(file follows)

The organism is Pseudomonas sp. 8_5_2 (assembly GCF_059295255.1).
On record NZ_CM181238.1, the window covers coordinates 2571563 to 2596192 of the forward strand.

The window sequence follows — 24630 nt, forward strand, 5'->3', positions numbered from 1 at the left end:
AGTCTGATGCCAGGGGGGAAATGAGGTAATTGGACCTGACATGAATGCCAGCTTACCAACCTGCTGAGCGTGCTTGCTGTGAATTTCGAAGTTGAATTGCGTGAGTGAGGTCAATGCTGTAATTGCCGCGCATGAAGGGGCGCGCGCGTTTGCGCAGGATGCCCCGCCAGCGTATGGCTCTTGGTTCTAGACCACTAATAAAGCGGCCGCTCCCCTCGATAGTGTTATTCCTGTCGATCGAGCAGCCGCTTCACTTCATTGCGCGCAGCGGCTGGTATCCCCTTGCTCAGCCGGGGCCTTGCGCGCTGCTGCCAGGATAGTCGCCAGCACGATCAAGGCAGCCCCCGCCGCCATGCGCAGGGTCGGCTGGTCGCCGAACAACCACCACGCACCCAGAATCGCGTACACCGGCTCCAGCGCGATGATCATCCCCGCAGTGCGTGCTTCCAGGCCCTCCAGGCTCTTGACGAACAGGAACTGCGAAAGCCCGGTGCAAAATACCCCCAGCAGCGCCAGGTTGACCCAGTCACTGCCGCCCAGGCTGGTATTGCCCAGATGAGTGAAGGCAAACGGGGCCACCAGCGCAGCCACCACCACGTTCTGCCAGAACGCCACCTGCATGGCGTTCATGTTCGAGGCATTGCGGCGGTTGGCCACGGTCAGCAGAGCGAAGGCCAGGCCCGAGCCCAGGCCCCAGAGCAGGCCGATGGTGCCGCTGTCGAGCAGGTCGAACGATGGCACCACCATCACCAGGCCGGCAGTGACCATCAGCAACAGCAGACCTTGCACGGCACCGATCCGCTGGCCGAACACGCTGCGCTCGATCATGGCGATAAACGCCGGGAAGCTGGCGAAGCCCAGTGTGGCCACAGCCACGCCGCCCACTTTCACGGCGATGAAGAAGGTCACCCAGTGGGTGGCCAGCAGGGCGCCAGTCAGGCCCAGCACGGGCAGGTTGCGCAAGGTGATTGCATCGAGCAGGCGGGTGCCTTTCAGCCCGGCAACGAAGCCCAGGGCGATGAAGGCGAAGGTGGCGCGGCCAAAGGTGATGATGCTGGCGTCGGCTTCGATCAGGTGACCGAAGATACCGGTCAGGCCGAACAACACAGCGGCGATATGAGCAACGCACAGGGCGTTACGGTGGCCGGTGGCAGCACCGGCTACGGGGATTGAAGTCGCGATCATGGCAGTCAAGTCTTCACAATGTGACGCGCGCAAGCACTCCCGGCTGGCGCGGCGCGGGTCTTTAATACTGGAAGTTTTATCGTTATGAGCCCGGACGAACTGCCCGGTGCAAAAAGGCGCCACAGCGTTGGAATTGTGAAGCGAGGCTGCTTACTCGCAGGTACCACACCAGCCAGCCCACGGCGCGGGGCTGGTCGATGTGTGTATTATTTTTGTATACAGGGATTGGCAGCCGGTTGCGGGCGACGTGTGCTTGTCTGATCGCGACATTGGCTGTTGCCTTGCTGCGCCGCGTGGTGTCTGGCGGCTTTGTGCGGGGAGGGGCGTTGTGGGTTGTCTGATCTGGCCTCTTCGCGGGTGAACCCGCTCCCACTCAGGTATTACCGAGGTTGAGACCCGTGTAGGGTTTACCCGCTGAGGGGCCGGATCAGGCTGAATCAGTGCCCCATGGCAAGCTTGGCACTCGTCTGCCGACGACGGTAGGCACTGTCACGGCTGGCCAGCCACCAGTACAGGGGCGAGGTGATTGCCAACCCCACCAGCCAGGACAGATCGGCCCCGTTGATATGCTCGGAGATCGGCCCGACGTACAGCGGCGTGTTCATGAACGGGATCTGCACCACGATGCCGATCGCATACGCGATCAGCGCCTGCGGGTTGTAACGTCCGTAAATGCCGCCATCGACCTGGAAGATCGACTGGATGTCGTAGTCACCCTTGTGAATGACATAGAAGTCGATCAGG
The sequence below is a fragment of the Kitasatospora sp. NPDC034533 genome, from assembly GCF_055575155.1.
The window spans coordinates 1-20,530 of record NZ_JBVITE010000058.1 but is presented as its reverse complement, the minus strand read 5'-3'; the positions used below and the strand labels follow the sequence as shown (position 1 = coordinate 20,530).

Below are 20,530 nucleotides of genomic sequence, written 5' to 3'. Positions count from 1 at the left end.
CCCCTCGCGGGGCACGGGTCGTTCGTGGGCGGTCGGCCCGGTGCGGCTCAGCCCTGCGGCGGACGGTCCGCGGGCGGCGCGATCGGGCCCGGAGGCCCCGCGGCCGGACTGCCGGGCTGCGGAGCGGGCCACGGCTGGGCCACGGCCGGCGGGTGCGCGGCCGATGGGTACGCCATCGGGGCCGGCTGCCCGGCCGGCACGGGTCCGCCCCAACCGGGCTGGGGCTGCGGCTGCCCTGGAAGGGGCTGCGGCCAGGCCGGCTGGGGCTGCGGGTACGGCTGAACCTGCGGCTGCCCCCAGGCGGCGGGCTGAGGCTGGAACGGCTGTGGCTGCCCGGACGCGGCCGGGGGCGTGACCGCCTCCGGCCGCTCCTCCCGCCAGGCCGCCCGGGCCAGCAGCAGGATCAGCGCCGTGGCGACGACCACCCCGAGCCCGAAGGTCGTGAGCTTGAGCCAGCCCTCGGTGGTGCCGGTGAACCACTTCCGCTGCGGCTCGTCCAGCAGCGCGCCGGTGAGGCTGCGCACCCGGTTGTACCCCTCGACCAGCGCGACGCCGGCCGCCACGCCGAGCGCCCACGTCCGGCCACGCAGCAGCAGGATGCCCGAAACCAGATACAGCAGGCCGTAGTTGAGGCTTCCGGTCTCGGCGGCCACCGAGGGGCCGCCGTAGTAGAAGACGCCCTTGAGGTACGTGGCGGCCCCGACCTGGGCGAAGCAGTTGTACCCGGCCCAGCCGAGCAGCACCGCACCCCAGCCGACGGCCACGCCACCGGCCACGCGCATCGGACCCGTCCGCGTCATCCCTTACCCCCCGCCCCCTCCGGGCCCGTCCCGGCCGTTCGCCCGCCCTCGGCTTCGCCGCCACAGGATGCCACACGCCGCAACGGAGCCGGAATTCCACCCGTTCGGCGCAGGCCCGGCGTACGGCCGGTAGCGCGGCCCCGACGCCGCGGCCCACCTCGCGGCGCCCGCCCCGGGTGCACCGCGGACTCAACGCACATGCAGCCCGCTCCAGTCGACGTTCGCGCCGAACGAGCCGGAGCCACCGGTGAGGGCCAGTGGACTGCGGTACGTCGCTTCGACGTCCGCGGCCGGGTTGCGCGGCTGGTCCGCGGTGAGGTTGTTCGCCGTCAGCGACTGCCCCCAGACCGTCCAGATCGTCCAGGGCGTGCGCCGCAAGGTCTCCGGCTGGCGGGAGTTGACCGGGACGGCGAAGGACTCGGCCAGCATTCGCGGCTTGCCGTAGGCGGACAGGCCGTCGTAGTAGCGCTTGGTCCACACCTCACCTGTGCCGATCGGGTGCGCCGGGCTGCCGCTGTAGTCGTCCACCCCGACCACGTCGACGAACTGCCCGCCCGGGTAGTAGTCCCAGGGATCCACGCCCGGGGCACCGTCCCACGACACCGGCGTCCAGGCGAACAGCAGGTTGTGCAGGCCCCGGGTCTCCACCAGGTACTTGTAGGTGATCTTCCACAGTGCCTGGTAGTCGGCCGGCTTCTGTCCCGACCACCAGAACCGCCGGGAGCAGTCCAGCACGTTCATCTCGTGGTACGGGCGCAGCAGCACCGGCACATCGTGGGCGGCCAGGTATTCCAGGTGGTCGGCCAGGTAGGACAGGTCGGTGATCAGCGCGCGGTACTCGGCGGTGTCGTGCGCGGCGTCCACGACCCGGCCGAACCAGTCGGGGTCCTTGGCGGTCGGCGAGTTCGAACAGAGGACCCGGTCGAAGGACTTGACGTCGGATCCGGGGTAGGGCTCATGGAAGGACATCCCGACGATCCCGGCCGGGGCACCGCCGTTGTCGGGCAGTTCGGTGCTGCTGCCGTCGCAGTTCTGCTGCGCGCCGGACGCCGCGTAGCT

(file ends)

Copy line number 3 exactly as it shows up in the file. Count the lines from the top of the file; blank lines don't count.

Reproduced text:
The window sequence follows — 24630 nt, forward strand, 5'->3', positions numbered from 1 at the left end: